Once there was American pop music, and lots of it, that scored both here and around the world. Circa 1995 I was in West Virginia and began warbling the old John Denver chestnut on that region that made it big on the ‘70s hit parade; and some young ladies just over from China began grinning along, very familiar with this fine ditty celebrating a lovely part of the U.S.

Earlier composers, many from the Big Apple, also celebrated American regions with fine standards – remember that word “standard” to connote a song most everyone should know? These included the likes of “Moonlight in Vermont,” “Stars Fell on Alabama,” “Georgia on my Mind” (or was that re a lady named Georgia?); and of course “Smog Over LA” (not really!).

As most could agree, there used to be a thriving and more than competent American music industry, and now? Now we have computer archives that are truly a marvel, but which constitute a real two-edged sword. In today’s era both kids and 90-year-olds can punch in this or that old song from a more golden era, or series of them, quickly allowing anyone (of any age) to enjoy, say, Jo Stafford’s “You Belong to Me,” Dinah Washington’s “What a Difference a Day Makes,” the Bee Gees’ “Nights on Broadway; and the good stuff in my view, starts winding down a bit in the ‘80s, more steeply and drastically (like some recent stock market days) by the ‘90s, and ending in the present, where American recordings that most anyone can love have become truffle-like, i.e., difficult to locate.

To be brief there are few national, across-the-generational-board hits these days. So people go to their PCs, bringing up generally better, often much better old fare from the Swing decades (‘30s and ‘40s), the crooner period that followed (Sinatra, Cole, Clooney et al.); then the young rock epoch of the ‘50s (Elvis, Little Richard, etc.); and into the go-go ‘60s with the Beatles, Supremes and the rest; and then the ‘70s of Elton, the Carpenters, and so forth; and to the ‘80s of many more performers and groups people could handily name (me, I prefer Stevie Wonder to, say, the B-52s from that decade, but we all have our own faves).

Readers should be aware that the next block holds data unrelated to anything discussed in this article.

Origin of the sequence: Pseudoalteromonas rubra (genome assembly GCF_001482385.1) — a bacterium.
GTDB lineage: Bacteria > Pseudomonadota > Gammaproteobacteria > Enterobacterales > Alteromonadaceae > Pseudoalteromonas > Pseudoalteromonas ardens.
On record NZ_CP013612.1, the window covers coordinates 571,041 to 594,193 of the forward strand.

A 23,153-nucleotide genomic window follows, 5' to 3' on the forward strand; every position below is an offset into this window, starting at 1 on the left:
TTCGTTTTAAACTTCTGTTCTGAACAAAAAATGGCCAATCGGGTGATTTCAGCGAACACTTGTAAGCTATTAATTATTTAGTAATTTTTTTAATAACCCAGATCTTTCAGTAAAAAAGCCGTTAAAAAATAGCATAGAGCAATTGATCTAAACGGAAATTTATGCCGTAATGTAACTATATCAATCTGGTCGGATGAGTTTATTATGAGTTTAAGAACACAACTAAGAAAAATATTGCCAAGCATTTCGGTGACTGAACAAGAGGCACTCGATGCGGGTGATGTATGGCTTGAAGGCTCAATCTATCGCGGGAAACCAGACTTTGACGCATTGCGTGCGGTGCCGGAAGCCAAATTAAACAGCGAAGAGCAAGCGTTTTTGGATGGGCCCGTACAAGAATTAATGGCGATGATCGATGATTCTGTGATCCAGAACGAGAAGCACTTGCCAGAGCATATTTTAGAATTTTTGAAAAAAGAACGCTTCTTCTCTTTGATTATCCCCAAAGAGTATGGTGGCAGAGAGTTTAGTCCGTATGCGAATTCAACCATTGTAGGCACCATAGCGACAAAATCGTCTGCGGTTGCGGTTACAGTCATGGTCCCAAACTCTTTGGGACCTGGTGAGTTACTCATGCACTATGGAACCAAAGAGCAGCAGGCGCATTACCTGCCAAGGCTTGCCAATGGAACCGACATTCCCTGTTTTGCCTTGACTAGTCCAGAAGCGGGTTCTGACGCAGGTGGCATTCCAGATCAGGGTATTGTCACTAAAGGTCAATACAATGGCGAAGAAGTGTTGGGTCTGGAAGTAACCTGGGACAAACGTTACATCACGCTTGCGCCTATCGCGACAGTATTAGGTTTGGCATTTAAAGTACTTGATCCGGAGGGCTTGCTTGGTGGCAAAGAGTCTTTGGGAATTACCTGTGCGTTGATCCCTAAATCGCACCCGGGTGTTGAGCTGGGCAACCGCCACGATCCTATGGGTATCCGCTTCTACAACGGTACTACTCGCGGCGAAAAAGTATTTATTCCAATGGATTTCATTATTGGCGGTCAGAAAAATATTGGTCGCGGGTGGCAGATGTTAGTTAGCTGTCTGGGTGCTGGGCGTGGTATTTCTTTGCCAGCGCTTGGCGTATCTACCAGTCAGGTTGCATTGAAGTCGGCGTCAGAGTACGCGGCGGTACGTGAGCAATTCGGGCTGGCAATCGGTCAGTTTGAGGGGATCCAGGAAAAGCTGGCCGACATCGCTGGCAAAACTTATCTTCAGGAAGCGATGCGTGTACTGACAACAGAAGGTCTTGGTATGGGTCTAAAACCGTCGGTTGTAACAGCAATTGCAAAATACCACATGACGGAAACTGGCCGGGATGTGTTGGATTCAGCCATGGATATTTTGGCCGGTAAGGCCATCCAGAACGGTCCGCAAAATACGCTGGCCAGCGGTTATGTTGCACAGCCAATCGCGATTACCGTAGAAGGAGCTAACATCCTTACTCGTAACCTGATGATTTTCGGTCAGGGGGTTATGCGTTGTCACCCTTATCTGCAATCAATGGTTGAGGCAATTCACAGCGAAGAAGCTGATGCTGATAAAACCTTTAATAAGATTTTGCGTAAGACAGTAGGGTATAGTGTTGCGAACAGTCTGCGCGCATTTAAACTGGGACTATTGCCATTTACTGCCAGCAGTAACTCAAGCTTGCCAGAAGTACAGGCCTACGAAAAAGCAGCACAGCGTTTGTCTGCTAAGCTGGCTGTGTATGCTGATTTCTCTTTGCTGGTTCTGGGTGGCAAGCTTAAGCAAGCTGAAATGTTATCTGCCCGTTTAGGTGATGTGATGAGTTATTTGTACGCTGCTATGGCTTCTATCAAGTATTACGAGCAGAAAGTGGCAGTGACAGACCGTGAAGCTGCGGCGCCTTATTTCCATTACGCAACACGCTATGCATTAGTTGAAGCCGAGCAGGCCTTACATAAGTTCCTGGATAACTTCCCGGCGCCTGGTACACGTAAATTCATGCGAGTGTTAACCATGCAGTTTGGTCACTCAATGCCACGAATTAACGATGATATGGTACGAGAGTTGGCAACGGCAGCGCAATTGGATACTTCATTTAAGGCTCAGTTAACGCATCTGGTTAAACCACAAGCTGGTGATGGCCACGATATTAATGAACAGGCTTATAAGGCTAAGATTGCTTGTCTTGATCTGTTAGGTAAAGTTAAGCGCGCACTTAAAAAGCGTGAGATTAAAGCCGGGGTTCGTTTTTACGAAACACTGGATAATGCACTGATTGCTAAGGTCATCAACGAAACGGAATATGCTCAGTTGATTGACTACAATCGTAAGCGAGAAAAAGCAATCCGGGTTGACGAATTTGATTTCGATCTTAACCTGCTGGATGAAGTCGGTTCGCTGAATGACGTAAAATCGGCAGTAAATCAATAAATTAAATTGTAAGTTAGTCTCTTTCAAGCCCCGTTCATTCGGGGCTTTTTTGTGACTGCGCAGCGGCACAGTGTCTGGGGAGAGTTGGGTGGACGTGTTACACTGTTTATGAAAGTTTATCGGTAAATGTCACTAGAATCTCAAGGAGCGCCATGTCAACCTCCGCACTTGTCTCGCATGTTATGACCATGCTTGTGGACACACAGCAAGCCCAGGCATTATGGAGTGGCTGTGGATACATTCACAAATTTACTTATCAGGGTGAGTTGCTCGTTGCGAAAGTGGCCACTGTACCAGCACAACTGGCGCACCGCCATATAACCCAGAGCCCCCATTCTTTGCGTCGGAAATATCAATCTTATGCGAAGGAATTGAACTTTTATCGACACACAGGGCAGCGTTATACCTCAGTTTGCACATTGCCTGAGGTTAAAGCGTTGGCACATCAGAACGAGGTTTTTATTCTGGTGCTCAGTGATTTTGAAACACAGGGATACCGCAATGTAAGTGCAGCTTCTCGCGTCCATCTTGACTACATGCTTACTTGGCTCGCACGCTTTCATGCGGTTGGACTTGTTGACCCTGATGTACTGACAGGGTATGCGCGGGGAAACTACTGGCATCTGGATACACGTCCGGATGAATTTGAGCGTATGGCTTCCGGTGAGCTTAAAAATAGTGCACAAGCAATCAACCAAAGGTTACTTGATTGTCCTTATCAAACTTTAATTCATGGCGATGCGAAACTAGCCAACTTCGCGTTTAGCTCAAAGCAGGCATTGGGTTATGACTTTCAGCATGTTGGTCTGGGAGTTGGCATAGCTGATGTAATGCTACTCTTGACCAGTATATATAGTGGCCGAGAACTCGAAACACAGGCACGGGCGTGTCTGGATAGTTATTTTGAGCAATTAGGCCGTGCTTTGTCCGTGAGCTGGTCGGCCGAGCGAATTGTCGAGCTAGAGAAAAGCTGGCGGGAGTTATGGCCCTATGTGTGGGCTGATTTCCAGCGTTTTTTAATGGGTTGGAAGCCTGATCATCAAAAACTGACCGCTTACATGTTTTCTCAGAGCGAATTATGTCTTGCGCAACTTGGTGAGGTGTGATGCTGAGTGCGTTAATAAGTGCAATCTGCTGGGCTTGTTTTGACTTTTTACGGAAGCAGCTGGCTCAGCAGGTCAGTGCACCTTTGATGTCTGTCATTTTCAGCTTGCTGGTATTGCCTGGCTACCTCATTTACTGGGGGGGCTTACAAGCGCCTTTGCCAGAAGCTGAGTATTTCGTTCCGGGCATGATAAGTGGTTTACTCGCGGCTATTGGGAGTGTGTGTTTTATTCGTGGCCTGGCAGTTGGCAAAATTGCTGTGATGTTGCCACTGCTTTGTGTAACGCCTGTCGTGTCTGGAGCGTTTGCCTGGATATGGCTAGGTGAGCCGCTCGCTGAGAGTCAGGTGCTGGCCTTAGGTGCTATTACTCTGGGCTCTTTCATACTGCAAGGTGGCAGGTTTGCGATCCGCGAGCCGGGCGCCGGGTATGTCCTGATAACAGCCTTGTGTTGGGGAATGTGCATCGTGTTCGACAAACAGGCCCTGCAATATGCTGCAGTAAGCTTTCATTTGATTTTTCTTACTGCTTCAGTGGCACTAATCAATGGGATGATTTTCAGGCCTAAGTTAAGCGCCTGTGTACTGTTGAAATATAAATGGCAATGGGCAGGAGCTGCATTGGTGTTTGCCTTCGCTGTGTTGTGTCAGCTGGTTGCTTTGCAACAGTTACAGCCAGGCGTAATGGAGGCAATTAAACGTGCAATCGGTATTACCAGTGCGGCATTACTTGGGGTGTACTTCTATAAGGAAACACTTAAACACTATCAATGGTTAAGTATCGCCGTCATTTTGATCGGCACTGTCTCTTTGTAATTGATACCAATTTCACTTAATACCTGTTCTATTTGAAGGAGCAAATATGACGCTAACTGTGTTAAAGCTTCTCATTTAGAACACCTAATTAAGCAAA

In any event: today’s archival facility at a push or two of the mouse is frankly astonishing, but perhaps too darned easy. Even karaoke, which pre-pandemic thrived at numerous bars, is now in the computer, too, and so one can warble away on this or that old tune in the comfort of one’s own home.

Yes, it’s all easy, easy. But “easy” can exact great prices. Why try to hatch new songs, and especially, to get them well-arranged in studios with good piano work and strings, when you can just listen to so much fine stuff in your own easy chair? Of course this archival revolution isn’t the full problem, far from it; but it has helped fuel the loss of compelling new American music, a huge loss to go with – as some might argue – that of new movies which score with everyone (the way “The Ten Commandments,” “The Guns of Navarone,” or even “The First Wives Club” or “Overboard” could once do). Archival facility in such domains plays a role in a palpable decline there, too.

Now here’s a funny segue, a kind of odd jazz riff, if you will. I’m no fan at all of the abominable monster, Vladimir Putin (how did he make it into this article?); but when he avers that the U.S. is now decadent, that it’s passed its peak (he himself used to sing “Blueberry Hill,” among other old American hits known abroad), he does have a point. A biggie, in fact, and one that helped push Horrid Vlad to test our mettle with his insanely ruinous invasion of the Ukraine.

All that aside, and to regain the thread, what in tarnation HAS happened to American pop music? The subject is a large one, indeed, and terse answers to this question, such as what’s provided above, won’t fully unlock the puzzle. But it’s certainly a sad development, isn’t it?

B.B. Singer has taught at several area colleges including Niagara University.

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